DOI: http://dx.doi.org/10.18203/issn.2454-5929.ijohns20210968

Screening of hearing loss in neonates and infants: a hospital based prospective study

Rashmi P. Rajashekhar, Nayanna S. Karodpati, Prashant Rajashekar, Tejal Sonar

Abstract


Background: Approximately 12,000 new babies with hearing loss are identified every year, according to the National Institute on Deafness and other communication disorders. In addition, estimates are that another 4,000 to 6,000 infants and young children between birth and 3 years of age who passed the newborn screening test acquire late onset hearing loss. Therefore, 16,000 to 18,000 new babies and toddlers are identified with hearing loss per year making hearing loss the most common birth defect. Numerous studies over the decades have demonstrated that when hearing loss of any degree is not adequately diagnosed and treated, it can negatively affect the speech, language, academic, emotional and psychosocial development of young children. Hence, the most important aspect of managing a child with hearing loss is early identification.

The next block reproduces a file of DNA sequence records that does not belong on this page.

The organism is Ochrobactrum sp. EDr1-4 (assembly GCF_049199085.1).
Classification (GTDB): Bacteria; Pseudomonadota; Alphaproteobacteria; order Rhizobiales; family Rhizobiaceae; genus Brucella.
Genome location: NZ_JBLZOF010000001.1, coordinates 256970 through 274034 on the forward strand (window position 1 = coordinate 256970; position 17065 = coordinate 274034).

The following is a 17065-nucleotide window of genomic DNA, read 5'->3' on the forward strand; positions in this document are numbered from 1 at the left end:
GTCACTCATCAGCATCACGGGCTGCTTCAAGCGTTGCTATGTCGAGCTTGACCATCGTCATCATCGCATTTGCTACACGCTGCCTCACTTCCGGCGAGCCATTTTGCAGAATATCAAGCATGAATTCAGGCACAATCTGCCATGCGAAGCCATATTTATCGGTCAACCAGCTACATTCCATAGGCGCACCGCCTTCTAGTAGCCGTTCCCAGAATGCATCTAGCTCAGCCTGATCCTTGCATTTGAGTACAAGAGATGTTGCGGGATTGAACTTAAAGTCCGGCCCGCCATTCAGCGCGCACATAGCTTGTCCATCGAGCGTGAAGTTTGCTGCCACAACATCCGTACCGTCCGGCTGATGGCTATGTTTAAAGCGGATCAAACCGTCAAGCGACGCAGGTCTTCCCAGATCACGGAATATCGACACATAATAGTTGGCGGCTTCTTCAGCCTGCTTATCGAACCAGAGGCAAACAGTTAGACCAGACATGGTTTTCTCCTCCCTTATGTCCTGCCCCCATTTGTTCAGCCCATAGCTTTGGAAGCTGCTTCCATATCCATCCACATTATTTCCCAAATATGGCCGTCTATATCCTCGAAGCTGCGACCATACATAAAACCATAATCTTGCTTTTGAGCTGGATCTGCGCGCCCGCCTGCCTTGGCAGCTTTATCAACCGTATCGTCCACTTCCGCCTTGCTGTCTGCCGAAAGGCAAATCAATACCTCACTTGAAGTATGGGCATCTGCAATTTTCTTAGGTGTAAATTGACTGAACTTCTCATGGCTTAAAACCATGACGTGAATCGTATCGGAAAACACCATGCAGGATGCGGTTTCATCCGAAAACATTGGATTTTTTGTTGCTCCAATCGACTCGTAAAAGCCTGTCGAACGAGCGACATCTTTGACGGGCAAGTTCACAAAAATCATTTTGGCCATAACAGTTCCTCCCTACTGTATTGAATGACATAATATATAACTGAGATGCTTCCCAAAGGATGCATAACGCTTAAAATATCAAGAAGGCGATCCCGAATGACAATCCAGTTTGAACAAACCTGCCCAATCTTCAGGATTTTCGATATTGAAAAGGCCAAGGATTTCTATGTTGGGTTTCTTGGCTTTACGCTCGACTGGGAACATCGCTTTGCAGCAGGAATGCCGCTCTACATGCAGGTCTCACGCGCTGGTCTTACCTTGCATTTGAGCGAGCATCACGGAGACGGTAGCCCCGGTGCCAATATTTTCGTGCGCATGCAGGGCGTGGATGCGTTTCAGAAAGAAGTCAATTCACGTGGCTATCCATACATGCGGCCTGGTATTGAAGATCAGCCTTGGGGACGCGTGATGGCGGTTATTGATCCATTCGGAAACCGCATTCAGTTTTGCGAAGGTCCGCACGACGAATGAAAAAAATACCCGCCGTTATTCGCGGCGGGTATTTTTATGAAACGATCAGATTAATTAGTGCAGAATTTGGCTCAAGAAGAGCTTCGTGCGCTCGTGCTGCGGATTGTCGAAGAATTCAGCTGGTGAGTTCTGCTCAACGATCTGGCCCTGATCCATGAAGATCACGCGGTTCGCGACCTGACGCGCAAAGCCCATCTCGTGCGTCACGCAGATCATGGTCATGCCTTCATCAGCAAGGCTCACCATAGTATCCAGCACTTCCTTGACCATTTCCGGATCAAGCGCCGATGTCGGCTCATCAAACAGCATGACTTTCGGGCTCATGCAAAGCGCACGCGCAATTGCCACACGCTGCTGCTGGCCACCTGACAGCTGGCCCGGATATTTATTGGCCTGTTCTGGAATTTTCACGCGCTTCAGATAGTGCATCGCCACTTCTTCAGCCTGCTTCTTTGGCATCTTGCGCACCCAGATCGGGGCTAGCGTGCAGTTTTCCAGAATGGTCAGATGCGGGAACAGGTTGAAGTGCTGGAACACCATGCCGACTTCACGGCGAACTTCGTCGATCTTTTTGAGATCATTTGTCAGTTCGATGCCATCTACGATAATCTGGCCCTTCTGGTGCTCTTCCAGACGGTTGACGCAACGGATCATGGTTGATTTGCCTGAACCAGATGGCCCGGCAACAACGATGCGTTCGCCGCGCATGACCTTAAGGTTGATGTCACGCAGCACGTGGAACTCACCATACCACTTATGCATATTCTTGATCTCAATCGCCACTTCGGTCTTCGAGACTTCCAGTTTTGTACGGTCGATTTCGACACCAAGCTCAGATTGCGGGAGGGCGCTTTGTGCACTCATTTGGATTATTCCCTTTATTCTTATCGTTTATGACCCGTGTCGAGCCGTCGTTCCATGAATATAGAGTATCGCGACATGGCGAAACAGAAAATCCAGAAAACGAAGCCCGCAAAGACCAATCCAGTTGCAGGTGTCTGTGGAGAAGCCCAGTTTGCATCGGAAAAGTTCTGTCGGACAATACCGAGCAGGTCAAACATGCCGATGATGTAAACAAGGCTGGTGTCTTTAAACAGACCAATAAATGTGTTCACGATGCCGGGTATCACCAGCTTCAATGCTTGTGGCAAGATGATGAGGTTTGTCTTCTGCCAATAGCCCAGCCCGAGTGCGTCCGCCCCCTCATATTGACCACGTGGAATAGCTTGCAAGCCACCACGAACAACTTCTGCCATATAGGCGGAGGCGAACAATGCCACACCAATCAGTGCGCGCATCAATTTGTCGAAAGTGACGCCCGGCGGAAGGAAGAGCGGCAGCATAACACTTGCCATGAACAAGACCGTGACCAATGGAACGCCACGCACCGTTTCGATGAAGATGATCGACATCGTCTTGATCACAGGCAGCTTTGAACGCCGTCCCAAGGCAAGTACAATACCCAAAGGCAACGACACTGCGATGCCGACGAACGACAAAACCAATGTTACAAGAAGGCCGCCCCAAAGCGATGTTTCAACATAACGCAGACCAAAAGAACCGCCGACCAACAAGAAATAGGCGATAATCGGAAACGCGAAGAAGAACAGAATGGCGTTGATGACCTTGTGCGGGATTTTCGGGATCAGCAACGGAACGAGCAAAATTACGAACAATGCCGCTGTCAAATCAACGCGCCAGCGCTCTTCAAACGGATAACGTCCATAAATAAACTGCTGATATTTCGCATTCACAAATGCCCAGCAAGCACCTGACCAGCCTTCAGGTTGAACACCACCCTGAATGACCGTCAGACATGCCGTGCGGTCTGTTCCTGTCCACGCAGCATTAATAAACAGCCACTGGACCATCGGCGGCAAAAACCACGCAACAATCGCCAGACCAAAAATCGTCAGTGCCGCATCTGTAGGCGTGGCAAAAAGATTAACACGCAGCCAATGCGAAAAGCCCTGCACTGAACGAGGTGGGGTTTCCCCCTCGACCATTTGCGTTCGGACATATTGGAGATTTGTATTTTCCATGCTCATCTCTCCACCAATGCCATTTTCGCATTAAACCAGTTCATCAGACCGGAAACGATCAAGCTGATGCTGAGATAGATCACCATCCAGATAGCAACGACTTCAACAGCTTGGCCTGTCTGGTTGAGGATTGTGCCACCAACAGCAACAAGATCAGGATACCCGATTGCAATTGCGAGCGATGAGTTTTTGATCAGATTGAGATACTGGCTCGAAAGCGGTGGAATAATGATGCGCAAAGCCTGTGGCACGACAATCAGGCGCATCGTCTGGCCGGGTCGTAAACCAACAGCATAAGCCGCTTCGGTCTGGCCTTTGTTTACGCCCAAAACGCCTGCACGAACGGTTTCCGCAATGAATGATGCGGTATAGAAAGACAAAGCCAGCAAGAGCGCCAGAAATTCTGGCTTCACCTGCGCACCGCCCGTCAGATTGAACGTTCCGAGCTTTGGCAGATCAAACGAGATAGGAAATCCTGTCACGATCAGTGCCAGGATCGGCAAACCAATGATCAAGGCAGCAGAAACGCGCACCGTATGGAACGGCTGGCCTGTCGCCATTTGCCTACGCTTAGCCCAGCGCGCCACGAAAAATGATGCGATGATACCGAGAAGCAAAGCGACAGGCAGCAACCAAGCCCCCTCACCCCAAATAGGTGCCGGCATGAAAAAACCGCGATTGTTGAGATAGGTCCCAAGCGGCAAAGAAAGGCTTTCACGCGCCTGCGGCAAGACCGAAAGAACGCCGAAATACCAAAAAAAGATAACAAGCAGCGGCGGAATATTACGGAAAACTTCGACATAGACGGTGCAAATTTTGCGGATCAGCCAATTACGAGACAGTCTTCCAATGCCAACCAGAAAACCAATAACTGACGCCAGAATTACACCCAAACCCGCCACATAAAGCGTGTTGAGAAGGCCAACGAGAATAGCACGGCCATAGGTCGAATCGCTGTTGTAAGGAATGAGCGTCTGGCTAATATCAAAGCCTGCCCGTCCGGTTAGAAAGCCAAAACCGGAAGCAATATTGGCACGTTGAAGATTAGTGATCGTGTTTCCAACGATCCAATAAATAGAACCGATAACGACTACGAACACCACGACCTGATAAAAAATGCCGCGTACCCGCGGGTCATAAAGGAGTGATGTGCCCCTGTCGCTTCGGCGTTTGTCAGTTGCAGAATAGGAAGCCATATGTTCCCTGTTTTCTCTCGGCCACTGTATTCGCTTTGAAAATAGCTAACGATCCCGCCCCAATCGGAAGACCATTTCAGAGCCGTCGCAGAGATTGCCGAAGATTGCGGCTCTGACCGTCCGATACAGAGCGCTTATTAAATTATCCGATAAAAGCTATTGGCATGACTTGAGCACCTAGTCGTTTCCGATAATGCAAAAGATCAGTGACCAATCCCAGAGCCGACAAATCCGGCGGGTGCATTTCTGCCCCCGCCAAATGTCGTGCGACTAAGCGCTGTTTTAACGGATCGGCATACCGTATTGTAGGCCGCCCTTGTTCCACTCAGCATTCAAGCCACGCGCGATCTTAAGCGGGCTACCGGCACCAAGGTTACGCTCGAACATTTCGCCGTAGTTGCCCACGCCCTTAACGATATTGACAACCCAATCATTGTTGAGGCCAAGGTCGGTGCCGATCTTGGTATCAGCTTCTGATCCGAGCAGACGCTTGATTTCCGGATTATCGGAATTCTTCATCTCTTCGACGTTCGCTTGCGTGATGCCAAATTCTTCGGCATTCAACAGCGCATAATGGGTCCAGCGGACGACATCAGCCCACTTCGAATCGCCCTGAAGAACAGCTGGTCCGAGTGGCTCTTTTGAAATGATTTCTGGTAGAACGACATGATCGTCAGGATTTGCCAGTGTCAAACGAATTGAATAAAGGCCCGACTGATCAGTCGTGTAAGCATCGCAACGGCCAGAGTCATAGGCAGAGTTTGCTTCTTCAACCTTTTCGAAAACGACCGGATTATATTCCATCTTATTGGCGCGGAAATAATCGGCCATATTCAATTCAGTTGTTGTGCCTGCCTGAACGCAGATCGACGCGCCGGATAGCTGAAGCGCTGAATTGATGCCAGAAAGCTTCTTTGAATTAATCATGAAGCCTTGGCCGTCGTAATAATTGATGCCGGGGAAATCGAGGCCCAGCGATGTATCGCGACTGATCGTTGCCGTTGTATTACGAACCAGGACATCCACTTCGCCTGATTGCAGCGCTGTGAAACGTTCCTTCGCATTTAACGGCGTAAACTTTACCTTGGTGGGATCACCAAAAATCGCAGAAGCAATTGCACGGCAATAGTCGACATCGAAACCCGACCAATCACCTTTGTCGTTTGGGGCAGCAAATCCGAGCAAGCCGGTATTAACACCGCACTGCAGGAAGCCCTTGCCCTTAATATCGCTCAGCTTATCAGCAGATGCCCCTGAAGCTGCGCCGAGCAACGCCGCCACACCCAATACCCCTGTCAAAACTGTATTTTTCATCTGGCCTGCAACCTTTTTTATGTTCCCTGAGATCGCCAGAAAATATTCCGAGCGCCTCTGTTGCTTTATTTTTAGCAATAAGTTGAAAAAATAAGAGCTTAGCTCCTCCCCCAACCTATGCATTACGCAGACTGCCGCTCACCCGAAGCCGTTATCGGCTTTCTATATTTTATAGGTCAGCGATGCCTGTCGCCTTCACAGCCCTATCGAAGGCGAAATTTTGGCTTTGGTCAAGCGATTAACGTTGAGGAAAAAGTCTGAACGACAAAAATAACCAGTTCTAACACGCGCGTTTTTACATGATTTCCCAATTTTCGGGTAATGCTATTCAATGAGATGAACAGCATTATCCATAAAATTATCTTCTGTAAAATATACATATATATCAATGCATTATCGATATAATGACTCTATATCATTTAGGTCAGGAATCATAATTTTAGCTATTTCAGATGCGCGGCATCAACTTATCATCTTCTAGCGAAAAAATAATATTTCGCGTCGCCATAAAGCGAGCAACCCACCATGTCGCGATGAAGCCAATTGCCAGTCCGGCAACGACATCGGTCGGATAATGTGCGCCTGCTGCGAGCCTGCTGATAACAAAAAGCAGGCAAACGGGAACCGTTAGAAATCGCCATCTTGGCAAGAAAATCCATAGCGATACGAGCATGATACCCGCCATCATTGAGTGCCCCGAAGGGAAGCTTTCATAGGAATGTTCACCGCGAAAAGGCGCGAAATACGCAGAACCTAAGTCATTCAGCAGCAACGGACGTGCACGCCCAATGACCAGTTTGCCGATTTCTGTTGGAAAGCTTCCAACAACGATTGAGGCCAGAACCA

Methods: The screening test was done on high risk neonates and neonates admitted in NICU for more than 48 hours from January 2018 to June 2019 for early detection of hearing loss if any.

Results: Our results showed that neonates with hyperbilirubinaemia, Low birth weight , birth asphyxia , meconium aspiration showed higher risk of hearing loss as the Oto Acoustic Emissions were absent in significant percentage of these high risk neonates and infants as compared to neonates without NICU admission.

Conclusions: Screening of high-risk neonates and infants is essential for early detection of hearing loss. Hence preventing the child from further developing profound hearing loss with loss of speech.


Keywords


Oto acoustic emission, Hearing loss, High risk neonates

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